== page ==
By letter dated September 4, 2019, respondent notified the father that, based on respondent’s investigation, it had concluded that he was not living at the in-district address and that a custody agreement[1] presented by him stated that the child lives with the mother four days a week.  Accordingly, respondent determined that the student was not eligible to attend the district’s schools.

Meanwhile, in an email exchange that took place on September 3, 2019, the mother indicated that the home visit was “complete” and asked respondent’s director of pupil services “what ... the next steps” were.  The director of pupil services responded, “[t]he father can go to the school to complete the registration process now that his residence has been cleared.”  Petitioner responded, asking whether the father needed to bring any paperwork.  The director of pupil services answered that she was waiting to receive the report from the visit and would provide further guidance once she received it.

According to the record, on or about October 22, 2019, respondent discovered that the student had been registered in the district.  By letter dated October 28, 2019, the director of pupil services notified the father that respondent had determined that the student did not reside within its school district and the student would be excluded as of November 13, 2019.  This appeal ensued.  Petitioners’ request for interim relief was granted on November 18, 2019.

Petitioners argue that the student lives with the father at the in-district address during the majority of weekdays Petitioners seek a determination that the student is a district resident entitled to attend respondent’s school tuition-free.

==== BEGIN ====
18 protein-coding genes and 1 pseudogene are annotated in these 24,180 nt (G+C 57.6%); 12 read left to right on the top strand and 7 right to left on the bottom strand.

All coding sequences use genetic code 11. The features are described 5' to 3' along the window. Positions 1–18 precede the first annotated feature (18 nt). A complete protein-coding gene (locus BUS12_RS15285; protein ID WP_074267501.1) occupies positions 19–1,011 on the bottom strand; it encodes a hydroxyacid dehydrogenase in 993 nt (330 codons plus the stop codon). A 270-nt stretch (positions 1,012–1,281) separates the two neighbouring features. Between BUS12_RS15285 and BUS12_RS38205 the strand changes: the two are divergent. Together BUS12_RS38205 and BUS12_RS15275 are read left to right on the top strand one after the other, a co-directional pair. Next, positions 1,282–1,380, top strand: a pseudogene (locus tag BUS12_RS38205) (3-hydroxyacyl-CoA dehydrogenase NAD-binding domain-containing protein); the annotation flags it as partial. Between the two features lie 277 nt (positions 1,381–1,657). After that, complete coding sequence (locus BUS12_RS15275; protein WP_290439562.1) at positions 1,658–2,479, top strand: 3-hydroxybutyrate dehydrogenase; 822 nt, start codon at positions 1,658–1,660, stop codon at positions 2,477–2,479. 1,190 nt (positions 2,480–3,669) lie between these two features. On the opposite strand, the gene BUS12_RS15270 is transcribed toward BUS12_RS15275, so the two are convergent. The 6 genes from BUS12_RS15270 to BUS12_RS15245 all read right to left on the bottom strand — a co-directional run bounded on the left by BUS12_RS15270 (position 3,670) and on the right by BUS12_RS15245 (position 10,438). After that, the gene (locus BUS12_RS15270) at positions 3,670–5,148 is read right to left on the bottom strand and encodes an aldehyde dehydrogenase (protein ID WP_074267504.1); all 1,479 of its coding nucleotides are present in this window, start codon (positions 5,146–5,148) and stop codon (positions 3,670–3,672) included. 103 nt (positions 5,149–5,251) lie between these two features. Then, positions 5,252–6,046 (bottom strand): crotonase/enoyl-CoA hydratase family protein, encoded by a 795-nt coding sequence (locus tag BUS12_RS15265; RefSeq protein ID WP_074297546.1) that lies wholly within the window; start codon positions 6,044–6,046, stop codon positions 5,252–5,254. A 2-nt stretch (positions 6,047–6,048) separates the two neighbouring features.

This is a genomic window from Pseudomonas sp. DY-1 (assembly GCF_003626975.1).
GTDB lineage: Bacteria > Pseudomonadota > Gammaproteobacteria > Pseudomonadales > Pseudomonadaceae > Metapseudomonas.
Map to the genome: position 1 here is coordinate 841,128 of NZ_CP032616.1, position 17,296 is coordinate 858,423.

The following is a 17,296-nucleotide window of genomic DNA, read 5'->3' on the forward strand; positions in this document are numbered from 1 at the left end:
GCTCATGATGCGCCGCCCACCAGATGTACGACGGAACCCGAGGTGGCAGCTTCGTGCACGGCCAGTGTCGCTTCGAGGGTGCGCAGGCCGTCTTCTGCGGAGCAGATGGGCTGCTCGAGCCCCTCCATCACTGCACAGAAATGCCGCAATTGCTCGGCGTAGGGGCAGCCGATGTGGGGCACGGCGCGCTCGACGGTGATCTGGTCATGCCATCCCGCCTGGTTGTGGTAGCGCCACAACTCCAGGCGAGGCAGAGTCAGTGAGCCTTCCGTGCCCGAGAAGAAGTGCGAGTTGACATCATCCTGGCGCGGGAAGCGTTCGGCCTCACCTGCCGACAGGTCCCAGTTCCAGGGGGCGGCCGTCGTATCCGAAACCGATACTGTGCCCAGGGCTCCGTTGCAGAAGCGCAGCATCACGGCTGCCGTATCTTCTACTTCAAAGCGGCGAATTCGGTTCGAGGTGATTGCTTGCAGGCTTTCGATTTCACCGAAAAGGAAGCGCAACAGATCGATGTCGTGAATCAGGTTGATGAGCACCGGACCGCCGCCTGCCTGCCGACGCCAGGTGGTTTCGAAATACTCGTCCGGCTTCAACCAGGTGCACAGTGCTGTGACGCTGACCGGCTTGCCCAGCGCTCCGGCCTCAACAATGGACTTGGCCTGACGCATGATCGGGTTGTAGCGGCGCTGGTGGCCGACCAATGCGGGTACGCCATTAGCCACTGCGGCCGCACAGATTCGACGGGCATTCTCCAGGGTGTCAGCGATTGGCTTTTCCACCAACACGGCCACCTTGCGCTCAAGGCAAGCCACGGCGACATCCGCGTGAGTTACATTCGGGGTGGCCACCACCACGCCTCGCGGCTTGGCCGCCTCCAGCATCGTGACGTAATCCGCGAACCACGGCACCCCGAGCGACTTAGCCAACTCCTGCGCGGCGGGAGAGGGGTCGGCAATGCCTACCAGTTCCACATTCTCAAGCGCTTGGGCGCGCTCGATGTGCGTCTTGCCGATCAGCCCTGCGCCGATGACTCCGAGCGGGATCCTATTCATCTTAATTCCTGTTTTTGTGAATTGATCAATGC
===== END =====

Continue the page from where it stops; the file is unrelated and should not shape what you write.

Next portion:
Respondent argues that petitioners have failed to prove that the father permanently resides at the in-district address.  Respondent further argues that, in any event, petitioners admit that the student resides with the mother the majority of the time.

First, I must address several procedural matters.  Petitioners submitted a reply in this matter.  The purpose of a reply is to respond to new material or affirmative defenses set forth in an answer (8 NYCRR §§275.3 and 275.14).  A reply is not meant to buttress allegations in the petition or to belatedly add assertions that should have been in the petition (Appeal of Nappi, 57 Ed Dept Rep, Decision No. 17,300; Appeal of Caswell, 48 id. 472, Decision No. 15,920; Appeal of Hinson, 48 id. 437, Decision No. 15,908).  Therefore, while I have reviewed the reply, I have not considered those portions containing new allegations or exhibits that are not responsive to new material or affirmative defenses set forth in the answer.